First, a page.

MARTIN: Now, there was a statement, as we mentioned, by the president of the United States in the killing of David Kato. It was issued last night. He says: I'm deeply saddened to learn of the murder of David Kato in Uganda. David showed tremendous courage in speaking out against hate. He was a powerful advocate for fairness and freedom. The United States mourns his murder, and we recommit ourselves to David's work.
The statement goes on: We'll post it on our website.
Why do you think - I'm not asking you to speak for the president; I'm interested in how you think those words will be received in Uganda.
Mr. GETTLEMAN: Well, this issue has really captivated attention around the world. This started last year - or the year - before when the Ugandan government proposed executing gay people. And to many people living in the West, that seemed like, you know, the most draconian idea in the world.
But in Uganda, a lot of people support it; it's not just a fringe element. People feel - many people feel that there is a gay menace, and that people who are gay are going to kidnap their children and turn them into people who are also gay. And that sounds ridiculous to us. But in Uganda, many people firmly believe that.
So David and a few others were speaking out against that, at great risk to their life - because their own government was suggesting killing them.
MARTIN: This has also been a big story in the United States, of course, because of the participation of a group of American evangelicals whom we also interviewed on this program - one, in particular, named Scott Lively, who many human rights activists have said helped to create this context of intolerance. Do you think that that's true? Do you think the American evangelicals' visit there was really that influential? Do you think that that's true? Do you think the American evangelicals' visit there was really that influential?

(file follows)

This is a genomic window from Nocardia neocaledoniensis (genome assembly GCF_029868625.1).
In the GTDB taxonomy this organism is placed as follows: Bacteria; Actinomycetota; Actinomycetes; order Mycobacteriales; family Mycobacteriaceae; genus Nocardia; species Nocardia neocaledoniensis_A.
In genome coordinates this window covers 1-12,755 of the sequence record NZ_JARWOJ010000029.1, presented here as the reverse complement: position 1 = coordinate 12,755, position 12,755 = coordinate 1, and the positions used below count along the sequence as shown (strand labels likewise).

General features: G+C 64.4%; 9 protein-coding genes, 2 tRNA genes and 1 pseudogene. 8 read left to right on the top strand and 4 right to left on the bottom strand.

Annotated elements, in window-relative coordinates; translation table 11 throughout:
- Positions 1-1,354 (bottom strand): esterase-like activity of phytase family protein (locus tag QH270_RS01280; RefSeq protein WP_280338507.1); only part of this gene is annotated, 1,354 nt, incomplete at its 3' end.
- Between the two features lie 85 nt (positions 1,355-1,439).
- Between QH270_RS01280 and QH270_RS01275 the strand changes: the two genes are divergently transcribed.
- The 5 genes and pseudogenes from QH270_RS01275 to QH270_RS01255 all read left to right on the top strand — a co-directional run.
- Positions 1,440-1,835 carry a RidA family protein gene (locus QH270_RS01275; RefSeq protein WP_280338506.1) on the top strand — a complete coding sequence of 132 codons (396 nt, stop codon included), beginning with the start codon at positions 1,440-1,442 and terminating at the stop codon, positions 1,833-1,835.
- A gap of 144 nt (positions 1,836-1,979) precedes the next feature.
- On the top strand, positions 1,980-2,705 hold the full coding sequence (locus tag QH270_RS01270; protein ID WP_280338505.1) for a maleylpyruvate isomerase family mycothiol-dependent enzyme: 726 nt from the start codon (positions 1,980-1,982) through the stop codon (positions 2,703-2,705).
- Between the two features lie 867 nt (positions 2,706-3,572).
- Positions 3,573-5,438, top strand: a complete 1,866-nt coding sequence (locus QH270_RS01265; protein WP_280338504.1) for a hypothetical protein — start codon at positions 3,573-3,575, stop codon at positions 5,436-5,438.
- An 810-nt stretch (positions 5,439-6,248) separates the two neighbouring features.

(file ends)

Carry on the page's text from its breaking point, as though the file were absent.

Mr. GETTLEMAN: I do think it was influential. I think a lot of people in Uganda, and the part of Africa where I live - in Kenya - and most of this continent and probably most of this world, there's many people who are homophobic. But it didn't take a violent form. It was - people thought that - in Uganda, people thought gay people were strange, that they were outliers. But they weren't really fired up to do anything about it.
It was only after the visits by these Americans, who billed themselves as experts in dealing with homosexual issues, that the Ugandan politicians and church groups got really angry about it and suggested killing gay people.
MARTIN: We also have a statement from Scott Lively. He says, again, that he cautions the media and gay activists in assuming that Kato's murder was a hate crime. And he offers his perspective on that.
So Jeffrey Gettleman, a final thought from you. Is the investigation ongoing, or do the police consider this a settled matter at this stage? And also, if you would, bring us up to date on that legislation that got so much attention, that would punish certain categories of homosexual conduct by death. Is that going forward as well?
Mr. GETTLEMAN: OK. So, the bill is still alive, and a lot of people think it might be passed after this election in February - parliamentary and presidential election - that everybody expects will return the ruling party to power. So the bill still could be passed even though for a while, it looked like it might be scrapped because of all the international outrage.
Now, as far as the investigation, it sounds like the police have a lot of pressure on them by the foreign donors to take this seriously, but they immediately said it was a robbery. They've already arrested one person, are looking for another - and they say they don't consider it a hate crime.
MARTIN: Jeffrey Gettleman has reported on the death of Ugandan human rights and gay rights activist David Kato for the New York Times. He's the East Africa bureau chief for The Times, and he was kind enough to join us from his office in Nairobi. Jeffrey, thank you so much for joining us.
Mr. GETTLEMAN: Glad to help.